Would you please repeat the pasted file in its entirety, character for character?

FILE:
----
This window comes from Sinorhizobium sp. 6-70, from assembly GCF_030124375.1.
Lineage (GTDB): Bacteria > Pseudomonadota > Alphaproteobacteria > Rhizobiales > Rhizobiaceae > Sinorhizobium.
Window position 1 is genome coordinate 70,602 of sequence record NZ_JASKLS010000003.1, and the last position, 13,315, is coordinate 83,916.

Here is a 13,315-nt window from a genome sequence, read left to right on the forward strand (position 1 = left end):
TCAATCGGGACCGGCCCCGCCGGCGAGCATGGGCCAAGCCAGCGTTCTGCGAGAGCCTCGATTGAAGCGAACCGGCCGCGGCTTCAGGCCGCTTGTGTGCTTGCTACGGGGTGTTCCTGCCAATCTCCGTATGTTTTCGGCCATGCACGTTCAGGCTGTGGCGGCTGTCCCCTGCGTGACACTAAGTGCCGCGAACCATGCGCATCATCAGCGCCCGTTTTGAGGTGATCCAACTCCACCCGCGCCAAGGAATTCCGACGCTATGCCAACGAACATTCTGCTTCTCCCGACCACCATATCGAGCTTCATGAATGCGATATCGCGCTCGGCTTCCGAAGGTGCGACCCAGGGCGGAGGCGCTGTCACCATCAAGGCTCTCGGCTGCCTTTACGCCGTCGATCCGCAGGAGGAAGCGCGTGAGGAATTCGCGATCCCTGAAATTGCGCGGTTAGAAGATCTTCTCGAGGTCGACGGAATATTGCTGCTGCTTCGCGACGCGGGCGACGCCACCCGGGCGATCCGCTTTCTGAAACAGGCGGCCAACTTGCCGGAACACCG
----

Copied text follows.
This window comes from Sinorhizobium sp. 6-70, from assembly GCF_030124375.1.
Lineage (GTDB): Bacteria > Pseudomonadota > Alphaproteobacteria > Rhizobiales > Rhizobiaceae > Sinorhizobium.
Window position 1 is genome coordinate 70,602 of sequence record NZ_JASKLS010000003.1, and the last position, 13,315, is coordinate 83,916.

Here is a 13,315-nt window from a genome sequence, read left to right on the forward strand (position 1 = left end):
TCAATCGGGACCGGCCCCGCCGGCGAGCATGGGCCAAGCCAGCGTTCTGCGAGAGCCTCGATTGAAGCGAACCGGCCGCGGCTTCAGGCCGCTTGTGTGCTTGCTACGGGGTGTTCCTGCCAATCTCCGTATGTTTTCGGCCATGCACGTTCAGGCTGTGGCGGCTGTCCCCTGCGTGACACTAAGTGCCGCGAACCATGCGCATCATCAGCGCCCGTTTTGAGGTGATCCAACTCCACCCGCGCCAAGGAATTCCGACGCTATGCCAACGAACATTCTGCTTCTCCCGACCACCATATCGAGCTTCATGAATGCGATATCGCGCTCGGCTTCCGAAGGTGCGACCCAGGGCGGAGGCGCTGTCACCATCAAGGCTCTCGGCTGCCTTTACGCCGTCGATCCGCAGGAGGAAGCGCGTGAGGAATTCGCGATCCCTGAAATTGCGCGGTTAGAAGATCTTCTCGAGGTCGACGGAATATTGCTGCTGCTTCGCGACGCGGGCGACGCCACCCGGGCGATCCGCTTTCTGAAACAGGCGGCCAACTTGCCGGAACACCG